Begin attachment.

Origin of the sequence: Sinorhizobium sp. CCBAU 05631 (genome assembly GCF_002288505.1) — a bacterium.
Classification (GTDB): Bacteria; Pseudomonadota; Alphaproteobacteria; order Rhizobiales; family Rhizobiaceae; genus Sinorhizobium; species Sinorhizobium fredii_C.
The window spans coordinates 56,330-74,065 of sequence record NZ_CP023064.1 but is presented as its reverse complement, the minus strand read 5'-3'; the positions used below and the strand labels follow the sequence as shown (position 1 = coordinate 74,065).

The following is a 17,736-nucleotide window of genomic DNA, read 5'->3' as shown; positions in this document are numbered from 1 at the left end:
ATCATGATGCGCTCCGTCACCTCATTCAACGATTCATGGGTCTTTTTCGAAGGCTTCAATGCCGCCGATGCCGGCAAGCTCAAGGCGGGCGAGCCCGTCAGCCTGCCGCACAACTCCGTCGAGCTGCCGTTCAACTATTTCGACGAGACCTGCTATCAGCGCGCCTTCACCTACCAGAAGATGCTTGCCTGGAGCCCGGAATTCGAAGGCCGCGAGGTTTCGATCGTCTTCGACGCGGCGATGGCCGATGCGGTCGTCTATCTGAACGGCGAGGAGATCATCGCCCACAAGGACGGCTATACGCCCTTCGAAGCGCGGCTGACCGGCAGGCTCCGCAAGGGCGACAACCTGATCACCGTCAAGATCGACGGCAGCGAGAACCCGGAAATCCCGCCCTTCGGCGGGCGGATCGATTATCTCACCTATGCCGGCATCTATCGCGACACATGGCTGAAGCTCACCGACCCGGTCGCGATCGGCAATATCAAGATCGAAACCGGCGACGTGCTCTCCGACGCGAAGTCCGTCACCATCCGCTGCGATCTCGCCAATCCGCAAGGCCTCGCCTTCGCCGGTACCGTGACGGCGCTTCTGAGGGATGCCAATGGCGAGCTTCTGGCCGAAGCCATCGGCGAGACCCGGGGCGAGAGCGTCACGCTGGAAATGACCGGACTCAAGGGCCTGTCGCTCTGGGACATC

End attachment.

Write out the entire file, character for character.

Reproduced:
Origin of the sequence: Sinorhizobium sp. CCBAU 05631 (genome assembly GCF_002288505.1) — a bacterium.
Classification (GTDB): Bacteria; Pseudomonadota; Alphaproteobacteria; order Rhizobiales; family Rhizobiaceae; genus Sinorhizobium; species Sinorhizobium fredii_C.
The window spans coordinates 56,330-74,065 of sequence record NZ_CP023064.1 but is presented as its reverse complement, the minus strand read 5'-3'; the positions used below and the strand labels follow the sequence as shown (position 1 = coordinate 74,065).

The following is a 17,736-nucleotide window of genomic DNA, read 5'->3' as shown; positions in this document are numbered from 1 at the left end:
ATCATGATGCGCTCCGTCACCTCATTCAACGATTCATGGGTCTTTTTCGAAGGCTTCAATGCCGCCGATGCCGGCAAGCTCAAGGCGGGCGAGCCCGTCAGCCTGCCGCACAACTCCGTCGAGCTGCCGTTCAACTATTTCGACGAGACCTGCTATCAGCGCGCCTTCACCTACCAGAAGATGCTTGCCTGGAGCCCGGAATTCGAAGGCCGCGAGGTTTCGATCGTCTTCGACGCGGCGATGGCCGATGCGGTCGTCTATCTGAACGGCGAGGAGATCATCGCCCACAAGGACGGCTATACGCCCTTCGAAGCGCGGCTGACCGGCAGGCTCCGCAAGGGCGACAACCTGATCACCGTCAAGATCGACGGCAGCGAGAACCCGGAAATCCCGCCCTTCGGCGGGCGGATCGATTATCTCACCTATGCCGGCATCTATCGCGACACATGGCTGAAGCTCACCGACCCGGTCGCGATCGGCAATATCAAGATCGAAACCGGCGACGTGCTCTCCGACGCGAAGTCCGTCACCATCCGCTGCGATCTCGCCAATCCGCAAGGCCTCGCCTTCGCCGGTACCGTGACGGCGCTTCTGAGGGATGCCAATGGCGAGCTTCTGGCCGAAGCCATCGGCGAGACCCGGGGCGAGAGCGTCACGCTGGAAATGACCGGACTCAAGGGCCTGTCGCTCTGGGACATC